The Bang On A Can new music collective began in the mid-80s as a renegade band of NY composers — Michael Gordon, Julia Wolfe, and David Lang, all of whom are represented here — and has swelled over the years to include an annual series of concerts, an annual set of commissions, a record label (Cantaloupe Music), and a top-shelf house band, the Bang On A Can All-Stars. The All-Stars are an electro-acoustic band, a chamber ensemble with electric guitar, drums, and bass. This collection brings together some of the All-Stars finest moments, beginning with David Lang's "Cheating, Lying, Stealing," a cheeky, rhythmic piece that started Lang on the course that would eventually bring him the Pulitzer Prize in Music in 2008. That course is one that acknowledges a generation of composers who grew up on rock music, and who are comfortable with technology, and who do not feel constrained by the usual rules of classical composition. (Check out Lang's The Passing Measures, a 42-minute piece of Brian Eno-style "ambient music" — built on a single chord.)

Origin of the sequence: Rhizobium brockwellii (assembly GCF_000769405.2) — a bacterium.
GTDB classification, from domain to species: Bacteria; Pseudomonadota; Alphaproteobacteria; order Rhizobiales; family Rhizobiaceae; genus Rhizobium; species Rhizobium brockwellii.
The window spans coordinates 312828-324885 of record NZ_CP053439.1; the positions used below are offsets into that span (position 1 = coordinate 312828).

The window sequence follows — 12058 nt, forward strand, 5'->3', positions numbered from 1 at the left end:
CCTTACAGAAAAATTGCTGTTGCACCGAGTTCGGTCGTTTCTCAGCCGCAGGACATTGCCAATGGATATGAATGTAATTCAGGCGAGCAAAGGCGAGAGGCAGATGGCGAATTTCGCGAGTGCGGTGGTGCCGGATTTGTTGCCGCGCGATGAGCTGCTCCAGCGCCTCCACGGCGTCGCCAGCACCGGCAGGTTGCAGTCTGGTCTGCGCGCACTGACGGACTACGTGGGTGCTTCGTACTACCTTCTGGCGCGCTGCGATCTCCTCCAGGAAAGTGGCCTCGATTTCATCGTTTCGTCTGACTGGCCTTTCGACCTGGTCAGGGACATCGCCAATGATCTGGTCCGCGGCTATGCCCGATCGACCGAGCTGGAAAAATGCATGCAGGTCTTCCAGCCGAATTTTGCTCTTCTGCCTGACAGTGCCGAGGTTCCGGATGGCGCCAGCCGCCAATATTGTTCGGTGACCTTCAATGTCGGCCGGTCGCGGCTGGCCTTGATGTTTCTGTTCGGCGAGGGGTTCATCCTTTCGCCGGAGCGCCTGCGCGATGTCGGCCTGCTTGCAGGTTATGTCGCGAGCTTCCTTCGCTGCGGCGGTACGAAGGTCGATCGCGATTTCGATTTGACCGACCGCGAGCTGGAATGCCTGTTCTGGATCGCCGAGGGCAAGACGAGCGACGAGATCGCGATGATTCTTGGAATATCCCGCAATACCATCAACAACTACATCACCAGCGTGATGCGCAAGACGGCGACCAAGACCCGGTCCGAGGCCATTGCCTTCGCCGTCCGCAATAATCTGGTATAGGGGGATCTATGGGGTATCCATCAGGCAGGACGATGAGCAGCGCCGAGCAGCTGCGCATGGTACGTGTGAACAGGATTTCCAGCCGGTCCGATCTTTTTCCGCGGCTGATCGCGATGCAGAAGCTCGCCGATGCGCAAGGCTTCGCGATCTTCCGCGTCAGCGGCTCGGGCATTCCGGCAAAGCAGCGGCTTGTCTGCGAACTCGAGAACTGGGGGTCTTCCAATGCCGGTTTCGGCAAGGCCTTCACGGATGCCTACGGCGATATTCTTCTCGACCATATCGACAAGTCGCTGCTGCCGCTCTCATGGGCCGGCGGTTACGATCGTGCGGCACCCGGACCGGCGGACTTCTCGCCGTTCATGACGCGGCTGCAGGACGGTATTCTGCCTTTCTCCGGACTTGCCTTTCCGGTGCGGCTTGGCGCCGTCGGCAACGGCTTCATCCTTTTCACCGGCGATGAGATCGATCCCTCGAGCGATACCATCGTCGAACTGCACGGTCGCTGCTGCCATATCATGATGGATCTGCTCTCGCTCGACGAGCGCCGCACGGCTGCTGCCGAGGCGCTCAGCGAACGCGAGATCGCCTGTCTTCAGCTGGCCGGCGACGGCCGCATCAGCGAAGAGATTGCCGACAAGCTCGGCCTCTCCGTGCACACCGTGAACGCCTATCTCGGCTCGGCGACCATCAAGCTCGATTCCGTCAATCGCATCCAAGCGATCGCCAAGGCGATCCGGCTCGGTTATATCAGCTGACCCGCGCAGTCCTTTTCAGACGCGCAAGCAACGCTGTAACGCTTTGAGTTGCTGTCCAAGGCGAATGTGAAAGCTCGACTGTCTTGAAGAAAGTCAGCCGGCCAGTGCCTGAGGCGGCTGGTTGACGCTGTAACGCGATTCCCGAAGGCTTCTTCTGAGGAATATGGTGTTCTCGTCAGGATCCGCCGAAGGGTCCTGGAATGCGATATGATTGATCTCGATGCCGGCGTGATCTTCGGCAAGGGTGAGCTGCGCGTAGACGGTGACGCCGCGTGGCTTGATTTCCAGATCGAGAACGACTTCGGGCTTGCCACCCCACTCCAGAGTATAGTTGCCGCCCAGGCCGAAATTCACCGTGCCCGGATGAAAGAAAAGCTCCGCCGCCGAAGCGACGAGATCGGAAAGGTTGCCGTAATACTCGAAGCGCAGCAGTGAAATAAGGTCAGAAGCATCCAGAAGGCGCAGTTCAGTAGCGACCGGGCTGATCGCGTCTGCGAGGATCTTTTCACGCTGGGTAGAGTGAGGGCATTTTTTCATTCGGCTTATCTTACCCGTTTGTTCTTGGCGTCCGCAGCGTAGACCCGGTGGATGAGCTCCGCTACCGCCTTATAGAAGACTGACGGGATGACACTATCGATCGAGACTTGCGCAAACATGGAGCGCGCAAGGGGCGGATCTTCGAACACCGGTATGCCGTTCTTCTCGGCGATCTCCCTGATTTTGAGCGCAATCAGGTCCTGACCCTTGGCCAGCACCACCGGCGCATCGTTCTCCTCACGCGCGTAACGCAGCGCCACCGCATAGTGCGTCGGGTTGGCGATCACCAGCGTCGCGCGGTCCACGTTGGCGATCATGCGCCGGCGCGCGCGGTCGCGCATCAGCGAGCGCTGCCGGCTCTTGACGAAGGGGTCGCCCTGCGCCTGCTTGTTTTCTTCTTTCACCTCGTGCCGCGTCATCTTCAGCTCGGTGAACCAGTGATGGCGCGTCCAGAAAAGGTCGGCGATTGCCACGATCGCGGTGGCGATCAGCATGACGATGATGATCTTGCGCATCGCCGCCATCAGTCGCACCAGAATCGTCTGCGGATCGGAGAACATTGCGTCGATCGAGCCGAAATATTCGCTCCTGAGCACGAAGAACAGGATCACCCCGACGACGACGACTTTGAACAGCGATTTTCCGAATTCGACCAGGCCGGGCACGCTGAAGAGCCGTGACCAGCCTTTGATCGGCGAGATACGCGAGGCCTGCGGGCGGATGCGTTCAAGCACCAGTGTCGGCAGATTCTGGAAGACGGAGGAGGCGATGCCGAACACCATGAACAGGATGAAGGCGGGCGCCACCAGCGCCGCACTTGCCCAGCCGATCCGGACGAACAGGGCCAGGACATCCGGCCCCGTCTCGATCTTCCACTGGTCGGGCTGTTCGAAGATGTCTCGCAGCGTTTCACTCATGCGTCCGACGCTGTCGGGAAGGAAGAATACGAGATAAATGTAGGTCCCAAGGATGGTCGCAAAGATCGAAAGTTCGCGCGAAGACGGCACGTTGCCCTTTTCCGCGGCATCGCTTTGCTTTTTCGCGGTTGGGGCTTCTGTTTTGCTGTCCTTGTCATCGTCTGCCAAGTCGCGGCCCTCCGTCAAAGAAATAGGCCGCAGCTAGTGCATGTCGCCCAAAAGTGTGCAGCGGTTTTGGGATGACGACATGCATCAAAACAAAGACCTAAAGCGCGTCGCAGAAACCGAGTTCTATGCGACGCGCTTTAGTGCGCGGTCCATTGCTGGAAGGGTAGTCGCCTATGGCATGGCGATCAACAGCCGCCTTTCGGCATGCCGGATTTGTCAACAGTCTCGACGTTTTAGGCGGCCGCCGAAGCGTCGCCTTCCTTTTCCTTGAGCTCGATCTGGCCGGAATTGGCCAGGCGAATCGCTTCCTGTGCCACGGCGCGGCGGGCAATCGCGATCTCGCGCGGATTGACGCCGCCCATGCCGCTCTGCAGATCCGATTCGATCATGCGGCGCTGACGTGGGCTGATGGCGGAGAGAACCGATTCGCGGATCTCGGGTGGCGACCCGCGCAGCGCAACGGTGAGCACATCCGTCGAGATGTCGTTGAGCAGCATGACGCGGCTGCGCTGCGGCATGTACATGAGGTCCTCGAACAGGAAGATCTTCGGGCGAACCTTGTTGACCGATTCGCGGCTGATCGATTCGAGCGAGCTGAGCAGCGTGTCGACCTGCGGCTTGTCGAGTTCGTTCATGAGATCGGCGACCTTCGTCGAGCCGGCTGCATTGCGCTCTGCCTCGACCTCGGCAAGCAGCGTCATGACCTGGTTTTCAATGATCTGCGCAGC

Highlights here include "Industry," a pivotal work in Michael Gordon's output, where a solo cello, amplified and increasingly processed, occupies a sonic world somewhere between a factory siren and Jimi Hendrix's guitar; and "Tsmindao Ghmerto," an arrangement of a haunting traditional prayer from the republic of Georgia by composer Evan Ziporyn, the All-Stars' clarinetist and primus inter pares. Lois Vierk's "Red Shift" is a striking piece built around constantly falling glissandi; Annie Gosfield's "Manufacture of Tangled Ivory" cleverly weaves the sampled sounds of a ruined piano into the All-Stars' already-hybridized ensemble. Julia Wolfe's "Lick" combines classical rigor with rock energy; and "Amalia's Secret," by Dr. Nerve guitarist and computer-music composer Nick Didkovsky, revels in subtle throbbing textures and unusual instrumental techniques.